A cacophony of sumptuous, tactile colour and movement, Where They Are Now is an exquisite example of Cecily Brown’s ability to render the physical and emotional interactions between the human form and its environment. Brown embraces the tradition of the nude, deploying loose gestural brushstrokes that coalesce into a kaleidoscope of sensual, intertwined Rubenesque figures. A physical intimacy from the artist’s hand can be felt in every stroke: oil pigments are pressed, smudged and squeezed into the canvas, dissolving the boundaries between the figures and the physical medium which portrays them. Fleshy hues give way to electric shades of pink, orange and grey. Brown was struck by the Jimi Hendrix Experience’s iconic 1968 album cover for Electric Ladyland, and embarked upon an entire series based on this image. Portraying fragmented figures in indefinite space where “the women come and go…it feels more psychological, or something from your memory”, explained the artist. This work made its debut at the artist’s solo exhibition at Gagosian Los Angeles in 2013.

Rafa Macarrón, CAC I , 2021

A self-taught artist and physiotherapist by training, Rafa Macarrón has a carefully studied knowledge of human anatomy that lends his imaginary “hybrid characters” a distinct physicality and materiality. Elongated limbs, bulbous extremities and enlarged heads are “born from a fantastic, surreal, and expressionist figuration”’ inspired by modernists such as Jean Dubuffet, the father of art brut (“raw art”). Exhibited as part of Macarrón’s Quince solo show, the monumental CAC I is one of 15 works created for CAC Málaga and is the largest work by the artist to have ever been offered at auction. This is the first series by the artist to have been titled numerically, and its lack of description frees the viewer to immerse themselves fully in the surreal landscape of Macarrón’s creation. CAC I returns to the predominantly black-and-white palette punctuated with slight shades of fluorine and ochre which characterised the artist’s earliest works.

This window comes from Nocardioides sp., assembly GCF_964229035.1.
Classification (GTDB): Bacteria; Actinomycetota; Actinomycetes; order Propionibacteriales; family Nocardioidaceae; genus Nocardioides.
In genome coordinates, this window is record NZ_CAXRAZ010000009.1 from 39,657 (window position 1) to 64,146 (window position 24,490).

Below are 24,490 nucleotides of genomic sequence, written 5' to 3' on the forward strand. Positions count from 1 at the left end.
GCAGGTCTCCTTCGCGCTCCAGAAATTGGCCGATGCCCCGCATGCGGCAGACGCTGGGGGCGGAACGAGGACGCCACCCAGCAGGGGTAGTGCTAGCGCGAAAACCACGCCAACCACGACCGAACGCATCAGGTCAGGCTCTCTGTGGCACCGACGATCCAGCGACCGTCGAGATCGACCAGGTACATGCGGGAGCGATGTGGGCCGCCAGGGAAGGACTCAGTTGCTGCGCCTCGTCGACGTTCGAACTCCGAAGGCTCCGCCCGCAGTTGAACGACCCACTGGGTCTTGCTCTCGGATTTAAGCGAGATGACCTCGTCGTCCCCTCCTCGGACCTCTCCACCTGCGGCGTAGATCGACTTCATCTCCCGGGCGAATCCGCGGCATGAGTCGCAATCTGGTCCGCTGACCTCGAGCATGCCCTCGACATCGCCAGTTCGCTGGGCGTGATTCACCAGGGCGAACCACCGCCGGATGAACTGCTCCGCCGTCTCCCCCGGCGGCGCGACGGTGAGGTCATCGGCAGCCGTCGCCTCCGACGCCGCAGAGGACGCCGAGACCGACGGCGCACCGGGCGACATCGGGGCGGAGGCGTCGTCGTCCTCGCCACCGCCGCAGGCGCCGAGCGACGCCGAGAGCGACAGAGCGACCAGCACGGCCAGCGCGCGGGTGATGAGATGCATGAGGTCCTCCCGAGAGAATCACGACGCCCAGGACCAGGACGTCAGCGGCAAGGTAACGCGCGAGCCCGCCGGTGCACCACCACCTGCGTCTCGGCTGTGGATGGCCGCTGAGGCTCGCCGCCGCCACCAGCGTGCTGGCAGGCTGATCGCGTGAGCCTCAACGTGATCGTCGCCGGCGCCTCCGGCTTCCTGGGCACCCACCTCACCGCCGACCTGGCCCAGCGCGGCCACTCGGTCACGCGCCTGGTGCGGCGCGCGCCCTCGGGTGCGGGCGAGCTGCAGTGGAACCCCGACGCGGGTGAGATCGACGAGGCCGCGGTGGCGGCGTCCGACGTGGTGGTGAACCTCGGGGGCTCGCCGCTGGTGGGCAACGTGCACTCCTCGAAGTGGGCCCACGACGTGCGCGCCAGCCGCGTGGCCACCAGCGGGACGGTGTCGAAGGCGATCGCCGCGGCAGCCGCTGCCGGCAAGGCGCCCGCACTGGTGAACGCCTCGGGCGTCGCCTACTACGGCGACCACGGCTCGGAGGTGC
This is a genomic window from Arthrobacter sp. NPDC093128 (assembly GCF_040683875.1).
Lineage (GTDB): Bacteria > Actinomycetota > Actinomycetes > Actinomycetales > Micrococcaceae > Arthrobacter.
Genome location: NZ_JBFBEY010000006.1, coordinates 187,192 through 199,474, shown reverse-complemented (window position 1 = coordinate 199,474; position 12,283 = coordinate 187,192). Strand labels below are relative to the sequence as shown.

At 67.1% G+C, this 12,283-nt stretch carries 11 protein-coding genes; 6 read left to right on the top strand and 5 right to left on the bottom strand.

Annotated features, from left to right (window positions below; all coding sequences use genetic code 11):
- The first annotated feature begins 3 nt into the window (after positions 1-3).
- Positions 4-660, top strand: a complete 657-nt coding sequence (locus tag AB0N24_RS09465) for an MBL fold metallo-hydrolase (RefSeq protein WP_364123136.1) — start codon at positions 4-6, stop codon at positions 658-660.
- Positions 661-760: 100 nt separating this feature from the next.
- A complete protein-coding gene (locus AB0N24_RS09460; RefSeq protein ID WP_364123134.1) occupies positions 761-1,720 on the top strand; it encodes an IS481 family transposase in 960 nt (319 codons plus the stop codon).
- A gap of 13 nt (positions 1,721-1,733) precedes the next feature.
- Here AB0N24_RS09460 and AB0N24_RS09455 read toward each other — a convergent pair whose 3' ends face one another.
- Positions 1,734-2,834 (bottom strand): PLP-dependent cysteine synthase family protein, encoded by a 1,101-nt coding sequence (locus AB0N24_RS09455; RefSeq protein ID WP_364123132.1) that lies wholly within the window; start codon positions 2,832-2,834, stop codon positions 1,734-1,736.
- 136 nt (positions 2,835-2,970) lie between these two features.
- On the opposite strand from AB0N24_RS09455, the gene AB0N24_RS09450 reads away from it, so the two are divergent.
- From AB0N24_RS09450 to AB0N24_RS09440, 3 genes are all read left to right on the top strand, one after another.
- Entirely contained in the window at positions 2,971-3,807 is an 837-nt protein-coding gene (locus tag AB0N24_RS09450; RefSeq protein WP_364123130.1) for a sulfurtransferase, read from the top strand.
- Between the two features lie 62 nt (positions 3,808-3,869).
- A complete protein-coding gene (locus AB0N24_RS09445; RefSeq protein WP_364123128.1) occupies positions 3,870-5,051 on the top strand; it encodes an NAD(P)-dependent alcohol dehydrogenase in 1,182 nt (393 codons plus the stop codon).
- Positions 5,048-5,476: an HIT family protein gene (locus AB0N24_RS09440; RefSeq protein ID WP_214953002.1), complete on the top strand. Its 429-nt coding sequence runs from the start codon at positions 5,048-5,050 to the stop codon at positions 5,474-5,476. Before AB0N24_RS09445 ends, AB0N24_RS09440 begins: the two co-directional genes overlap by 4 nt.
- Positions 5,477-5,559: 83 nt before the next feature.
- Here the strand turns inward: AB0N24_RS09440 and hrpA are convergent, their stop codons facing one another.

Afterwork, featured in this season’s Contemporary Day Auction, is an early work from Macarrón, which shows his imaginary characters engaged in everyday situations. The metallic pink-and-purple party room and its curious humanoid and canine inhabitants provide a glimpse of Macarrón’s offbeat humour.

“The materials used in my painting give me total freedom of expression. The spray gives modernity, dynamism, and colour. The pencils and the marker create the weft, the waxes, the acrylics and the gouaches, nuanced transparencies and the oil brings complexity.”
Rafa Macarrón

Contemporary Art Hong Kong Spring Auctions 50 Years New in Asia